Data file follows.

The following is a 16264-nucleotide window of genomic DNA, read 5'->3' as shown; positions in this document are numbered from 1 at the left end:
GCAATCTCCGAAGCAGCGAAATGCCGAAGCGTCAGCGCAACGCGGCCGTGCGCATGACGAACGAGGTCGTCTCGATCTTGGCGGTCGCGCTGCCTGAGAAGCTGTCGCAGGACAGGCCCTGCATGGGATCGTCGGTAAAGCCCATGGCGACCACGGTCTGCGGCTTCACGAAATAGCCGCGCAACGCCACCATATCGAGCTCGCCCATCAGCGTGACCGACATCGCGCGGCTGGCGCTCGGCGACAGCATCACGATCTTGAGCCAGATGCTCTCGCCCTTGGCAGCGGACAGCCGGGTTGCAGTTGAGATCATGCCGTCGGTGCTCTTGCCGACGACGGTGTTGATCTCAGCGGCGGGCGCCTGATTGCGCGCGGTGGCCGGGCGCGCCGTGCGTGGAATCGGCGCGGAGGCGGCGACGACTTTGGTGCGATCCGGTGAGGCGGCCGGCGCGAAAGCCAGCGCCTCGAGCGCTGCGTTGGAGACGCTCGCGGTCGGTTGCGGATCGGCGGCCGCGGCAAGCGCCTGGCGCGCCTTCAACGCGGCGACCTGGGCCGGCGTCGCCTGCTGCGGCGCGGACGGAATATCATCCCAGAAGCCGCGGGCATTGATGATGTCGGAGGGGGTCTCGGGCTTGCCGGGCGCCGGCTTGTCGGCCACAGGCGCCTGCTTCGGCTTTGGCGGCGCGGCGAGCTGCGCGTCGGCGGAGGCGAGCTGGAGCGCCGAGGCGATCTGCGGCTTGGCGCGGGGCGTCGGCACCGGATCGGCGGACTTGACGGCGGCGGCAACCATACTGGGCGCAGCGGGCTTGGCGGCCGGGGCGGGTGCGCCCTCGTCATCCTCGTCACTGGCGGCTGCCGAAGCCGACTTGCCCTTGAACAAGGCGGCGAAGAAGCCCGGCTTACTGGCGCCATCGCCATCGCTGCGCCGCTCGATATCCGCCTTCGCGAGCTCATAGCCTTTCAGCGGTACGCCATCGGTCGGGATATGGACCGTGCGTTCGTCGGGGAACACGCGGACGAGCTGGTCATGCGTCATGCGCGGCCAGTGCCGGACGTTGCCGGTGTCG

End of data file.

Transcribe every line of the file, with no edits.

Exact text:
The following is a 16264-nucleotide window of genomic DNA, read 5'->3' as shown; positions in this document are numbered from 1 at the left end:
GCAATCTCCGAAGCAGCGAAATGCCGAAGCGTCAGCGCAACGCGGCCGTGCGCATGACGAACGAGGTCGTCTCGATCTTGGCGGTCGCGCTGCCTGAGAAGCTGTCGCAGGACAGGCCCTGCATGGGATCGTCGGTAAAGCCCATGGCGACCACGGTCTGCGGCTTCACGAAATAGCCGCGCAACGCCACCATATCGAGCTCGCCCATCAGCGTGACCGACATCGCGCGGCTGGCGCTCGGCGACAGCATCACGATCTTGAGCCAGATGCTCTCGCCCTTGGCAGCGGACAGCCGGGTTGCAGTTGAGATCATGCCGTCGGTGCTCTTGCCGACGACGGTGTTGATCTCAGCGGCGGGCGCCTGATTGCGCGCGGTGGCCGGGCGCGCCGTGCGTGGAATCGGCGCGGAGGCGGCGACGACTTTGGTGCGATCCGGTGAGGCGGCCGGCGCGAAAGCCAGCGCCTCGAGCGCTGCGTTGGAGACGCTCGCGGTCGGTTGCGGATCGGCGGCCGCGGCAAGCGCCTGGCGCGCCTTCAACGCGGCGACCTGGGCCGGCGTCGCCTGCTGCGGCGCGGACGGAATATCATCCCAGAAGCCGCGGGCATTGATGATGTCGGAGGGGGTCTCGGGCTTGCCGGGCGCCGGCTTGTCGGCCACAGGCGCCTGCTTCGGCTTTGGCGGCGCGGCGAGCTGCGCGTCGGCGGAGGCGAGCTGGAGCGCCGAGGCGATCTGCGGCTTGGCGCGGGGCGTCGGCACCGGATCGGCGGACTTGACGGCGGCGGCAACCATACTGGGCGCAGCGGGCTTGGCGGCCGGGGCGGGTGCGCCCTCGTCATCCTCGTCACTGGCGGCTGCCGAAGCCGACTTGCCCTTGAACAAGGCGGCGAAGAAGCCCGGCTTACTGGCGCCATCGCCATCGCTGCGCCGCTCGATATCCGCCTTCGCGAGCTCATAGCCTTTCAGCGGTACGCCATCGGTCGGGATATGGACCGTGCGTTCGTCGGGGAACACGCGGACGAGCTGGTCATGCGTCATGCGCGGCCAGTGCCGGACGTTGCCGGTGTCG